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February 2015

Food Finds

Food Finds: Mġarr


7 roundabouts away from the busy touristy town of Sliema lies the quiet town of Mġarr.

Mġarr is, to be honest, a rather nondescript Maltese town. A limestone church towers over the village houses, around it are local bars and clubs — the band club, always practicing for their village’s Festa,  the football club and the two political party clubs (kazin) who sit glaring at each from across the square. These are the pillars of every Maltese square. But this town is different.

Walk into one of the lively crowded and poorly lit restaurants of Mġarr, with sounds of satisfaction, as the warm summer wind carries the sounds of laughter and contentment from its open windows onto the quite and inviting village street, and you will know why. If Qormi is the birthplace of Maltese bread, and the best Ħobż biż-żejt is found in la Mosta, then Mġarr is where the best Fenkata (Rabbit), Żiemel (Horse), and Snails can be found.

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ca. 1970-1995, Malta --- A street vendor sells vegetables from a cart on a street in Malta. --- Image by © Adam Woolfitt/Corbis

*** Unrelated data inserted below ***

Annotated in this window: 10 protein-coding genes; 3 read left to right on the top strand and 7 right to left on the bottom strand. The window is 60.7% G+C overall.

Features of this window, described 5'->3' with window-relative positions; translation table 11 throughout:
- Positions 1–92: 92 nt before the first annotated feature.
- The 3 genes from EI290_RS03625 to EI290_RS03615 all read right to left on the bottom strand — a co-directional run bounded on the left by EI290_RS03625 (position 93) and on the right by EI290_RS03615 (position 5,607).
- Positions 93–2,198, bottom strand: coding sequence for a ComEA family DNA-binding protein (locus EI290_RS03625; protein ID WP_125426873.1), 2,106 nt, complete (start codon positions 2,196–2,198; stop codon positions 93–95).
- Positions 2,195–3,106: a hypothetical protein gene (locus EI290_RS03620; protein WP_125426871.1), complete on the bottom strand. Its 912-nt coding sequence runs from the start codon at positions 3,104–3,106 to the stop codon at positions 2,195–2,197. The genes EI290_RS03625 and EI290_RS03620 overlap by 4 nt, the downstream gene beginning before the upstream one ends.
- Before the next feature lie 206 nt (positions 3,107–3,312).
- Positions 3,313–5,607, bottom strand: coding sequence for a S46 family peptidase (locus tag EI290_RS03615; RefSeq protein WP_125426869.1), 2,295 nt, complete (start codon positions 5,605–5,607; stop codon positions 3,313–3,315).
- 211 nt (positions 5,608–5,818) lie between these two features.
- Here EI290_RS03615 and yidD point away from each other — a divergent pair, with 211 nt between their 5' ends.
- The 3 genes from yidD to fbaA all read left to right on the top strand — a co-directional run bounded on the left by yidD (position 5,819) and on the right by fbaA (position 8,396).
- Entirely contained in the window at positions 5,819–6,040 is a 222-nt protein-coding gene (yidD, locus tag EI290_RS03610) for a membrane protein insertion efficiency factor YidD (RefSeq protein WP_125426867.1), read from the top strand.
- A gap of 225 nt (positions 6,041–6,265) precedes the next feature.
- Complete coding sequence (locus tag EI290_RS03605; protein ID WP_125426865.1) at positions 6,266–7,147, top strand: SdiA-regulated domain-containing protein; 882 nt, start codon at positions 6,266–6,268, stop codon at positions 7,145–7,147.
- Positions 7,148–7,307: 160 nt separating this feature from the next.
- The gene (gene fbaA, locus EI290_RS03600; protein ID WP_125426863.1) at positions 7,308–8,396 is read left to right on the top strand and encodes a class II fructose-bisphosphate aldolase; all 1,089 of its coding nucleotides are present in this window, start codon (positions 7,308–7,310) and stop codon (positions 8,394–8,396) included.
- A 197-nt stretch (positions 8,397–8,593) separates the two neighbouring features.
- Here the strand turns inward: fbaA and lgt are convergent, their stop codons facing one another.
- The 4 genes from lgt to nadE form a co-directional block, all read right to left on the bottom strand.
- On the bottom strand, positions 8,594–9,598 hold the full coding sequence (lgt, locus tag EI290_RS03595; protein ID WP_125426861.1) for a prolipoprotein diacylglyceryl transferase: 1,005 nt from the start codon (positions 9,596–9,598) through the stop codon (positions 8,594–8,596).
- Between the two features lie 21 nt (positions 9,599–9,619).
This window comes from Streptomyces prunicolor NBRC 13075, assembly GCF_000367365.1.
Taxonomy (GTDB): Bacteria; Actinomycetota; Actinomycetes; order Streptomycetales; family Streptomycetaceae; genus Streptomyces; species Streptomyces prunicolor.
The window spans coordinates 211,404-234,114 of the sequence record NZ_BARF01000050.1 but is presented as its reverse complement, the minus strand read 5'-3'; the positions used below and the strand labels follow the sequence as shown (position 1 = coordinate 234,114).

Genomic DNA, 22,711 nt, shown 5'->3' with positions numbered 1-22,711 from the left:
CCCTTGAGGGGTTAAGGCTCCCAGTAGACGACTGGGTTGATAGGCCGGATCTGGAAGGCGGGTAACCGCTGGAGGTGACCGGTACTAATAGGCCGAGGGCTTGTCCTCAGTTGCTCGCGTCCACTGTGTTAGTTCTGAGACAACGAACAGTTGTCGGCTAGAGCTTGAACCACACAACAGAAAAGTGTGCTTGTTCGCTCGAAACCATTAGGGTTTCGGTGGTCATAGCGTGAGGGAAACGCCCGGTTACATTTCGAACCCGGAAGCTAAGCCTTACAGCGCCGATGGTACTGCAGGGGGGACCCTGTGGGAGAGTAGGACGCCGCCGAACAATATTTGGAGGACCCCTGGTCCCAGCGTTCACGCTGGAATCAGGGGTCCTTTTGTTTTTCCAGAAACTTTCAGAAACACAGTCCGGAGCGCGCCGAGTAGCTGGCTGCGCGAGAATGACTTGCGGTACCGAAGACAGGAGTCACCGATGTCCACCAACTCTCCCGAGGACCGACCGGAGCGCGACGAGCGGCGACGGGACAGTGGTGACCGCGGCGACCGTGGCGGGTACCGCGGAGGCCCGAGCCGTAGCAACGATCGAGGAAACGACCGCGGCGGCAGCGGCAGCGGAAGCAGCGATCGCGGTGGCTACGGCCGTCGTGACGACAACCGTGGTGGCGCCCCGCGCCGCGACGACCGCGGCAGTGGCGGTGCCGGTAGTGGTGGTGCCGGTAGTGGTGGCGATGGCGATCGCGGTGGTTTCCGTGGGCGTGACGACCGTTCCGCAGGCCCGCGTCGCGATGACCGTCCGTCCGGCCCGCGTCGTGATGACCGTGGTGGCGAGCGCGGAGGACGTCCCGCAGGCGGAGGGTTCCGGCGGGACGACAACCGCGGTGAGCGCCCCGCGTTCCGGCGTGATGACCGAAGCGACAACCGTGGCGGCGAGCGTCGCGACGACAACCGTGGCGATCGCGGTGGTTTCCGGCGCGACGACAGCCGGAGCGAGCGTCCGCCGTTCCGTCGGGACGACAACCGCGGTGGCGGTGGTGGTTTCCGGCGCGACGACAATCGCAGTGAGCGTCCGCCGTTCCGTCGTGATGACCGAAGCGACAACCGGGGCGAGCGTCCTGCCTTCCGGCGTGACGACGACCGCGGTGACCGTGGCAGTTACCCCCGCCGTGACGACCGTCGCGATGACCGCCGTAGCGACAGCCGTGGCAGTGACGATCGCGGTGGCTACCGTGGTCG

The Maltese peasants lived under many masters. There were the Arabs, the poor ostracized Maltese nobles — deemed by most European nobles to be little better than peasants themselves, then the knights of the order of St. John who fleeing Jerusalem and then Rhodes barely escaped the advances of the Ottoman Empire’s Sulleiman the magnificent until, with great reluctance, they finally arrived in Malta. As the knights and nobles feasted and dined on meat, the peasants eked out a living eating fish and bread, bread and fish, day in and day out.

Malta is hot. Hot and dry. Hot, dry and small. It is not a country that can sustain large herds of cattle which ravish even the most fertile lands. If there was meat to be had, it would go to the nobles.

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